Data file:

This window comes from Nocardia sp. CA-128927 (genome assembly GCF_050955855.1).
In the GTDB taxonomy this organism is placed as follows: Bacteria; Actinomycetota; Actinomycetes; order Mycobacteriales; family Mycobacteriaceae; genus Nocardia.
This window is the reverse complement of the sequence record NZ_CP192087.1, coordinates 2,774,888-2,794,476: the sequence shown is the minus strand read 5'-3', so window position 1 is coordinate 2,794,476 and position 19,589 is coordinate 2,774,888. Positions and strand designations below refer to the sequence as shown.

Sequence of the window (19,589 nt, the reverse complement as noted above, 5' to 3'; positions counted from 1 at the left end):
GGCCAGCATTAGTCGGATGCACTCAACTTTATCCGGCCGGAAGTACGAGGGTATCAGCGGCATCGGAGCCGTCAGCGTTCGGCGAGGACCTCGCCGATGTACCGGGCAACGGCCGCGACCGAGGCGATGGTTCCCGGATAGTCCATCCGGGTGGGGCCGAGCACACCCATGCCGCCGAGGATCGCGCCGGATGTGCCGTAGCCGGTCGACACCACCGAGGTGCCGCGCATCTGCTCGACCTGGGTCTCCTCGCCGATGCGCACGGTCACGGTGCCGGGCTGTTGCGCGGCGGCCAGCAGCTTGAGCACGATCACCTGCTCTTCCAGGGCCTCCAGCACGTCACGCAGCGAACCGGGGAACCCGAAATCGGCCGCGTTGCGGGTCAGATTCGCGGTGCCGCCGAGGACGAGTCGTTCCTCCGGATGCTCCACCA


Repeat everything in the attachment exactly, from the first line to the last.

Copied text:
This window comes from Nocardia sp. CA-128927 (genome assembly GCF_050955855.1).
In the GTDB taxonomy this organism is placed as follows: Bacteria; Actinomycetota; Actinomycetes; order Mycobacteriales; family Mycobacteriaceae; genus Nocardia.
This window is the reverse complement of the sequence record NZ_CP192087.1, coordinates 2,774,888-2,794,476: the sequence shown is the minus strand read 5'-3', so window position 1 is coordinate 2,794,476 and position 19,589 is coordinate 2,774,888. Positions and strand designations below refer to the sequence as shown.

Sequence of the window (19,589 nt, the reverse complement as noted above, 5' to 3'; positions counted from 1 at the left end):
GGCCAGCATTAGTCGGATGCACTCAACTTTATCCGGCCGGAAGTACGAGGGTATCAGCGGCATCGGAGCCGTCAGCGTTCGGCGAGGACCTCGCCGATGTACCGGGCAACGGCCGCGACCGAGGCGATGGTTCCCGGATAGTCCATCCGGGTGGGGCCGAGCACACCCATGCCGCCGAGGATCGCGCCGGATGTGCCGTAGCCGGTCGACACCACCGAGGTGCCGCGCATCTGCTCGACCTGGGTCTCCTCGCCGATGCGCACGGTCACGGTGCCGGGCTGTTGCGCGGCGGCCAGCAGCTTGAGCACGATCACCTGCTCTTCCAGGGCCTCCAGCACGTCACGCAGCGAACCGGGGAACCCGAAATCGGCCGCGTTGCGGGTCAGATTCGCGGTGCCGCCGAGGACGAGTCGTTCCTCCGGATGCTCCACCA